Now Democratic operatives say he fears putting vulnerable members in the crosshairs of Big Tech months before an election, when those companies and their wealthy leaders can pour money into helping efforts to sink their re-election bids.

Others speculate that the more than $120 million the tech giants have spent campaigning against the bill — including through ubiquitous TV and online ads arguing the bill will stifle innovation, harm consumers and threaten cybersecurity — is paying dividends.

“Pressure from Big Tech,” Hawley said when asked why he thinks Schumer won’t put AICO up for a vote. “It’s just millions of dollars wasted. Frankly, I also think the Democrats have fallen in love with the power of Big Tech. It is very useful for them. I think they kind of like it, so I think they don’t really want to get rid of it.

Schumer’s office did not respond to a request for comment.

The majority leader’s adjournment drew the ire of progressive activists who want lawmakers to prevent the tech giants from abusing their watchdog status. Over Labor Day weekend, Fight for the Future, a liberal advocacy group, chartered a plane to fly a message over New York beaches that reads, “Schumer: Help New York workers, not big tech!” The same group has been running a John Oliver segment for months in support of the big-screen replay bill outside the home of Schumer in Brooklyn.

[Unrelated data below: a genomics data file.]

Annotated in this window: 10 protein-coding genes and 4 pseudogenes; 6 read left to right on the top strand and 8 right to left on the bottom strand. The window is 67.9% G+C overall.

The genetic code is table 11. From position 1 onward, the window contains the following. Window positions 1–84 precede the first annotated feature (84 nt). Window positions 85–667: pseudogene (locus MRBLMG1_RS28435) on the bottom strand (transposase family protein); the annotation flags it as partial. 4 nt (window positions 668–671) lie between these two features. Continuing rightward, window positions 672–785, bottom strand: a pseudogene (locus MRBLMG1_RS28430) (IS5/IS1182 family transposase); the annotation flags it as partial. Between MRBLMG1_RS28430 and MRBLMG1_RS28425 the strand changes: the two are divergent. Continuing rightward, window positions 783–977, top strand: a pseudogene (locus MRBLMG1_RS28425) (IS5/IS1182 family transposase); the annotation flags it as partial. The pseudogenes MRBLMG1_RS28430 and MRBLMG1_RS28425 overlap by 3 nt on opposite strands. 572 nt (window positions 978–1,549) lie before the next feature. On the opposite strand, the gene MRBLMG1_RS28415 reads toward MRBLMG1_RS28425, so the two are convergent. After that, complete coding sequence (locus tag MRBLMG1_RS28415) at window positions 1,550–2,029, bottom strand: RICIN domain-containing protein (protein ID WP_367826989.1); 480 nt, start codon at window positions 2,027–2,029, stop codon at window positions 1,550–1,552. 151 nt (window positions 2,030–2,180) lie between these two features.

Some lawmakers are skeptical that the bill has the necessary votes to pass, suggesting that’s the real reason Schumer didn’t call for a vote. “I don’t think there’s going to be a vote unless the authors are absolutely sure they have 60 votes,” Sen. John Kennedy, R-Louisiana, told TIME. “This is pretty standard protocol for Senator Schumer. He tells people, “You have to prove you have the votes before I commit to burning my time.”

Even earlier this summer, The authors of AICO said they have just that. “I think it’s very clear that we have the votes to pass these bills in the House and in the Senate,” Congressman David Cicilline, D-Rhode Island and author of the House version, told TIME. “Grassley and Klobuchar have the votes,” a lobbyist pushing the legislation told TIME. “Sen. Grassley said he had more than 20 Republican votes. He makes no mistake in the number of the whip.

But whether the votes are there or not, some of the bill’s supporters are becoming less optimistic that the bill will become law than they were earlier in the summer. While AICO is certainly not dead, those who want Congress to crack down on Big Tech are growing more nervous by the day.